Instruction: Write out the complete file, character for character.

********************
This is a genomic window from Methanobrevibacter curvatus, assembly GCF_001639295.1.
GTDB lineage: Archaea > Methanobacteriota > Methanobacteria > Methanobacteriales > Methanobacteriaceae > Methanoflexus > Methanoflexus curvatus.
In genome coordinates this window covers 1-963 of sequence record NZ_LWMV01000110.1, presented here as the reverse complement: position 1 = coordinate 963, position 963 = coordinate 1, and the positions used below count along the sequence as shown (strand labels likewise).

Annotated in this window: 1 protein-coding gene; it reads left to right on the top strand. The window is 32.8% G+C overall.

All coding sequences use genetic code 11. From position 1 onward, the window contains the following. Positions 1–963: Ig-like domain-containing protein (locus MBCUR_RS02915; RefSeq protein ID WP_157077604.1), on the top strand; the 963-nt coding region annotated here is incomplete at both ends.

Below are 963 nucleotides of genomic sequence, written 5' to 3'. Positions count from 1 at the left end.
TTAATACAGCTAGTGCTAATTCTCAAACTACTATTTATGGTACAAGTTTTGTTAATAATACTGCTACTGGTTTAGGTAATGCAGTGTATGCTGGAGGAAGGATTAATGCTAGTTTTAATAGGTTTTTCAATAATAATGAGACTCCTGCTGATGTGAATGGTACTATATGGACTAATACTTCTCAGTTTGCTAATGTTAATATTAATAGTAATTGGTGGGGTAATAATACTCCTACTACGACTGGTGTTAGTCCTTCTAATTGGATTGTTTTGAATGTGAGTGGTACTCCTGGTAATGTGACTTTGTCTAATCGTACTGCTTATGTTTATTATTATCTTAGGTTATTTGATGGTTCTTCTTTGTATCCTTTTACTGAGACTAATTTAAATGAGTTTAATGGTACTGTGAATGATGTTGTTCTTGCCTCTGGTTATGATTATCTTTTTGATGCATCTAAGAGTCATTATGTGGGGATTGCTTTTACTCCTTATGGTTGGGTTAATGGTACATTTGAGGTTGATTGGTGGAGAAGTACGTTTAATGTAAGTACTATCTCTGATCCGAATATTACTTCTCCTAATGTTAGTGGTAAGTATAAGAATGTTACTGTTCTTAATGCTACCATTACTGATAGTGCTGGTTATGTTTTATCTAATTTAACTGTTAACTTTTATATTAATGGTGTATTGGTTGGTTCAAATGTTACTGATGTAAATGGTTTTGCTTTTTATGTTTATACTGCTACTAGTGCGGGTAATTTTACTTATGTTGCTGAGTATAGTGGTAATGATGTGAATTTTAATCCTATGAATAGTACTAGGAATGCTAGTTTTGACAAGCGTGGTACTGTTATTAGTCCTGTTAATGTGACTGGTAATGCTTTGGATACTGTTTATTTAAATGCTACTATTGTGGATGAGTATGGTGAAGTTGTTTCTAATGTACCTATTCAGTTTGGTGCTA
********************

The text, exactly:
This is a genomic window from Methanobrevibacter curvatus, assembly GCF_001639295.1.
GTDB lineage: Archaea > Methanobacteriota > Methanobacteria > Methanobacteriales > Methanobacteriaceae > Methanoflexus > Methanoflexus curvatus.
In genome coordinates this window covers 1-963 of sequence record NZ_LWMV01000110.1, presented here as the reverse complement: position 1 = coordinate 963, position 963 = coordinate 1, and the positions used below count along the sequence as shown (strand labels likewise).

Annotated in this window: 1 protein-coding gene; it reads left to right on the top strand. The window is 32.8% G+C overall.

All coding sequences use genetic code 11. From position 1 onward, the window contains the following. Positions 1–963: Ig-like domain-containing protein (locus MBCUR_RS02915; RefSeq protein ID WP_157077604.1), on the top strand; the 963-nt coding region annotated here is incomplete at both ends.

Below are 963 nucleotides of genomic sequence, written 5' to 3'. Positions count from 1 at the left end.
TTAATACAGCTAGTGCTAATTCTCAAACTACTATTTATGGTACAAGTTTTGTTAATAATACTGCTACTGGTTTAGGTAATGCAGTGTATGCTGGAGGAAGGATTAATGCTAGTTTTAATAGGTTTTTCAATAATAATGAGACTCCTGCTGATGTGAATGGTACTATATGGACTAATACTTCTCAGTTTGCTAATGTTAATATTAATAGTAATTGGTGGGGTAATAATACTCCTACTACGACTGGTGTTAGTCCTTCTAATTGGATTGTTTTGAATGTGAGTGGTACTCCTGGTAATGTGACTTTGTCTAATCGTACTGCTTATGTTTATTATTATCTTAGGTTATTTGATGGTTCTTCTTTGTATCCTTTTACTGAGACTAATTTAAATGAGTTTAATGGTACTGTGAATGATGTTGTTCTTGCCTCTGGTTATGATTATCTTTTTGATGCATCTAAGAGTCATTATGTGGGGATTGCTTTTACTCCTTATGGTTGGGTTAATGGTACATTTGAGGTTGATTGGTGGAGAAGTACGTTTAATGTAAGTACTATCTCTGATCCGAATATTACTTCTCCTAATGTTAGTGGTAAGTATAAGAATGTTACTGTTCTTAATGCTACCATTACTGATAGTGCTGGTTATGTTTTATCTAATTTAACTGTTAACTTTTATATTAATGGTGTATTGGTTGGTTCAAATGTTACTGATGTAAATGGTTTTGCTTTTTATGTTTATACTGCTACTAGTGCGGGTAATTTTACTTATGTTGCTGAGTATAGTGGTAATGATGTGAATTTTAATCCTATGAATAGTACTAGGAATGCTAGTTTTGACAAGCGTGGTACTGTTATTAGTCCTGTTAATGTGACTGGTAATGCTTTGGATACTGTTTATTTAAATGCTACTATTGTGGATGAGTATGGTGAAGTTGTTTCTAATGTACCTATTCAGTTTGGTGCTA